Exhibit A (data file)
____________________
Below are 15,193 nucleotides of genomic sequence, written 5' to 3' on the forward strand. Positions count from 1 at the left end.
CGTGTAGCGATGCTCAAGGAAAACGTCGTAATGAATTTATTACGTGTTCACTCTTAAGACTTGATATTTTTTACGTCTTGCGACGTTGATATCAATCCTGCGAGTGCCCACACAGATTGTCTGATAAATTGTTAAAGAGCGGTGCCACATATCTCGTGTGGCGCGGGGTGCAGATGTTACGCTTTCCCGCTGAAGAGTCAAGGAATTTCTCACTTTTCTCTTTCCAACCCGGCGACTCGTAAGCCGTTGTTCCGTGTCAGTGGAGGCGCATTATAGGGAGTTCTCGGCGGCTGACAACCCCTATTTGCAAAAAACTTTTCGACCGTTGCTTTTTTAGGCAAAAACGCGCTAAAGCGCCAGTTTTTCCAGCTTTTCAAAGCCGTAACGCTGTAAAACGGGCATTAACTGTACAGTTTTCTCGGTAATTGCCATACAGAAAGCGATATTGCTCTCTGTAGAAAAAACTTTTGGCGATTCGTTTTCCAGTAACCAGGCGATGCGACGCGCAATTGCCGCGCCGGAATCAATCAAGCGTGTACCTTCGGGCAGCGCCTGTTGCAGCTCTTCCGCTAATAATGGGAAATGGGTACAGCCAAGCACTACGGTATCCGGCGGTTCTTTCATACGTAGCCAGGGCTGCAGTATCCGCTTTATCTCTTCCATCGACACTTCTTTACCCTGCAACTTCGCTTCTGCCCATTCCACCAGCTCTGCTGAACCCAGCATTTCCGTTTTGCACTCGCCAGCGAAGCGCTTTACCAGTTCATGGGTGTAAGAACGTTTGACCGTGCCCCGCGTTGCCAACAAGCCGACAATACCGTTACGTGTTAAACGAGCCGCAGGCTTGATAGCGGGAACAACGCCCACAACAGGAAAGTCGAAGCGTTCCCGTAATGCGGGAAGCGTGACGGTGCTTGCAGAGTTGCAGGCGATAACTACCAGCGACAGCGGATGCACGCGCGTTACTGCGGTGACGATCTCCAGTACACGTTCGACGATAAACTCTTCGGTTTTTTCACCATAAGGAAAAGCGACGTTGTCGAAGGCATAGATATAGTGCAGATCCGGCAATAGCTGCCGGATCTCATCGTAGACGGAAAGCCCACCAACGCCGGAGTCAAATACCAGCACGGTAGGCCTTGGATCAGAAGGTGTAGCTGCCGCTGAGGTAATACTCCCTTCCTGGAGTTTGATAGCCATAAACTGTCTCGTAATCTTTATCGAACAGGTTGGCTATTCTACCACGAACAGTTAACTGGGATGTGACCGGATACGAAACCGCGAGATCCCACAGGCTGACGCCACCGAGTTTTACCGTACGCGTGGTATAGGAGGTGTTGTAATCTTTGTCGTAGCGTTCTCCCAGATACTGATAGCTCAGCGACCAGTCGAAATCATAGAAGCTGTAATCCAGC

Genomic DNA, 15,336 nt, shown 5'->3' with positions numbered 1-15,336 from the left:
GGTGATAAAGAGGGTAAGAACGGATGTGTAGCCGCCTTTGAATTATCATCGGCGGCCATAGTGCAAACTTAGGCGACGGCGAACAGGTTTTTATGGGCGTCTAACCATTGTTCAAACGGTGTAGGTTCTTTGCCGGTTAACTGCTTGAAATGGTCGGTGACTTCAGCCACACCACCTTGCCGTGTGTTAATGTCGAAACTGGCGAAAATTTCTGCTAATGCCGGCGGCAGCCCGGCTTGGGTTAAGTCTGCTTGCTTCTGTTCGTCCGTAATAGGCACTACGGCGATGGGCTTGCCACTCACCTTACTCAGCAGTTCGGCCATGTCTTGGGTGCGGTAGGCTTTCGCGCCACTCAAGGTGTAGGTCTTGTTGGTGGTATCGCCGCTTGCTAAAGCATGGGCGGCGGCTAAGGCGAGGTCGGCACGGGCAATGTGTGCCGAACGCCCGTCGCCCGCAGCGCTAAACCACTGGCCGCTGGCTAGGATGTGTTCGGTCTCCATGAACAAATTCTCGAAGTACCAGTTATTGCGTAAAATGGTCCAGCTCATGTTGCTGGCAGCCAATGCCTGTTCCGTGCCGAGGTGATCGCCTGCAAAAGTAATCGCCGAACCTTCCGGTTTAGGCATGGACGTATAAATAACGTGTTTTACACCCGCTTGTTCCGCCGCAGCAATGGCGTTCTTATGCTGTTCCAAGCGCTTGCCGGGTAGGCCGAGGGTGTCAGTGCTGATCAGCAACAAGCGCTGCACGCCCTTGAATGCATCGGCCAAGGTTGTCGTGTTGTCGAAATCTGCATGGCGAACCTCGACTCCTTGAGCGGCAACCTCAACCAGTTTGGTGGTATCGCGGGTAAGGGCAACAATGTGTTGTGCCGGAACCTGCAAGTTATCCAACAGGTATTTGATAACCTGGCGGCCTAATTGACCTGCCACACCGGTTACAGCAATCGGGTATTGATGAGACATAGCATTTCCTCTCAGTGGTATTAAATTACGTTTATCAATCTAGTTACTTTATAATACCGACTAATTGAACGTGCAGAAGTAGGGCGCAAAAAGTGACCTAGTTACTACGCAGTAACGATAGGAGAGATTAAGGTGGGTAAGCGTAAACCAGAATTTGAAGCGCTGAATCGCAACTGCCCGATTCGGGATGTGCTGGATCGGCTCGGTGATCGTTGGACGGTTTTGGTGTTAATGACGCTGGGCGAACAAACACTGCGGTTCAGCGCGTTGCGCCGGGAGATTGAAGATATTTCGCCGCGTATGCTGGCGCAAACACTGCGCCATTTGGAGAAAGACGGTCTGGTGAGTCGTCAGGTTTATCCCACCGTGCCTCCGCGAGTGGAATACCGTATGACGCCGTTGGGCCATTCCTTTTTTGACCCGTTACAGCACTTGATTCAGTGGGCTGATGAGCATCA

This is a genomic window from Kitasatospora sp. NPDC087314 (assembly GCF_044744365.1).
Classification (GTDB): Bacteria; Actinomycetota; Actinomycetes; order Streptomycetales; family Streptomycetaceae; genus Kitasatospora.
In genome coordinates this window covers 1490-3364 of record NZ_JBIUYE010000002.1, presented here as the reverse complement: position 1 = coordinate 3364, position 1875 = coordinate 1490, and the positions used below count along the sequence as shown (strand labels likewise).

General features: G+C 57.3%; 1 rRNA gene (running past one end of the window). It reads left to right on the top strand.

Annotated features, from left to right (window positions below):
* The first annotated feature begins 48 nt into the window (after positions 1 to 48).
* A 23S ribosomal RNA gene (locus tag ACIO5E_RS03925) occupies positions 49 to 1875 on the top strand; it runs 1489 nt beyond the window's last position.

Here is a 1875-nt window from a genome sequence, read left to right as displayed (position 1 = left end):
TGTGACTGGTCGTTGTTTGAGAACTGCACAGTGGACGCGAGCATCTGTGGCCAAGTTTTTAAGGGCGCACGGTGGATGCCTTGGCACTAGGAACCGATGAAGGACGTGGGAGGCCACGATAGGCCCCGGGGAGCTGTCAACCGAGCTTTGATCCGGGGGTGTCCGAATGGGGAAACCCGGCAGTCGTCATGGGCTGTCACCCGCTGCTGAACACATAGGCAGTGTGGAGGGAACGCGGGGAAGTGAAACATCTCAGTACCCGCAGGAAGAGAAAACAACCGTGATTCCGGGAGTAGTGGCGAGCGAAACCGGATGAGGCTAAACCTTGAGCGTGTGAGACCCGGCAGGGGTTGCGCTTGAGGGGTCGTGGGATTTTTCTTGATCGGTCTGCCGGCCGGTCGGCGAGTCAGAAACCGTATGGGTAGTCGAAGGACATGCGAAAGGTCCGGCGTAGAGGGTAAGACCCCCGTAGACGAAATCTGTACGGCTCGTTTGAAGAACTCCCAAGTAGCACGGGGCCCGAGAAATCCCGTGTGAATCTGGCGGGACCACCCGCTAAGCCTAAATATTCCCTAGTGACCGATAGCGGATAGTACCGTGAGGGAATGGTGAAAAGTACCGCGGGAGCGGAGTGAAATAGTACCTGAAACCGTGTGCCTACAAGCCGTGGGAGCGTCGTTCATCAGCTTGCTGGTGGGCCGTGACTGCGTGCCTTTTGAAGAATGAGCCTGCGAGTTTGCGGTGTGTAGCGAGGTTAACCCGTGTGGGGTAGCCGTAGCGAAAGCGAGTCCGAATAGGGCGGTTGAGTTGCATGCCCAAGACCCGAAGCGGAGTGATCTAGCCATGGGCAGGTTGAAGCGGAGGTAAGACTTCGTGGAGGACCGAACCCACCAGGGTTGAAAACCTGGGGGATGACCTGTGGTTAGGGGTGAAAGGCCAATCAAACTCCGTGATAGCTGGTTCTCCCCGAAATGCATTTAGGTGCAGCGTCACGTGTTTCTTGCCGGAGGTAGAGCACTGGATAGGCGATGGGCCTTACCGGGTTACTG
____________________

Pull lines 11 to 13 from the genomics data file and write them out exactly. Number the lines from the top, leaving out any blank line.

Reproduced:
* A 23S ribosomal RNA gene (locus tag ACIO5E_RS03925) occupies positions 49 to 1875 on the top strand; it runs 1489 nt beyond the window's last position.

Here is a 1875-nt window from a genome sequence, read left to right as displayed (position 1 = left end):
TGTGACTGGTCGTTGTTTGAGAACTGCACAGTGGACGCGAGCATCTGTGGCCAAGTTTTTAAGGGCGCACGGTGGATGCCTTGGCACTAGGAACCGATGAAGGACGTGGGAGGCCACGATAGGCCCCGGGGAGCTGTCAACCGAGCTTTGATCCGGGGGTGTCCGAATGGGGAAACCCGGCAGTCGTCATGGGCTGTCACCCGCTGCTGAACACATAGGCAGTGTGGAGGGAACGCGGGGAAGTGAAACATCTCAGTACCCGCAGGAAGAGAAAACAACCGTGATTCCGGGAGTAGTGGCGAGCGAAACCGGATGAGGCTAAACCTTGAGCGTGTGAGACCCGGCAGGGGTTGCGCTTGAGGGGTCGTGGGATTTTTCTTGATCGGTCTGCCGGCCGGTCGGCGAGTCAGAAACCGTATGGGTAGTCGAAGGACATGCGAAAGGTCCGGCGTAGAGGGTAAGACCCCCGTAGACGAAATCTGTACGGCTCGTTTGAAGAACTCCCAAGTAGCACGGGGCCCGAGAAATCCCGTGTGAATCTGGCGGGACCACCCGCTAAGCCTAAATATTCCCTAGTGACCGATAGCGGATAGTACCGTGAGGGAATGGTGAAAAGTACCGCGGGAGCGGAGTGAAATAGTACCTGAAACCGTGTGCCTACAAGCCGTGGGAGCGTCGTTCATCAGCTTGCTGGTGGGCCGTGACTGCGTGCCTTTTGAAGAATGAGCCTGCGAGTTTGCGGTGTGTAGCGAGGTTAACCCGTGTGGGGTAGCCGTAGCGAAAGCGAGTCCGAATAGGGCGGTTGAGTTGCATGCCCAAGACCCGAAGCGGAGTGATCTAGCCATGGGCAGGTTGAAGCGGAGGTAAGACTTCGTGGAGGACCGAACCCACCAGGGTTGAAAACCTGGGGGATGACCTGTGGTTAGGGGTGAAAGGCCAATCAAACTCCGTGATAGCTGGTTCTCCCCGAAATGCATTTAGGTGCAGCGTCACGTGTTTCTTGCCGGAGGTAGAGCACTGGATAGGCGATGGGCCTTACCGGGTTACTG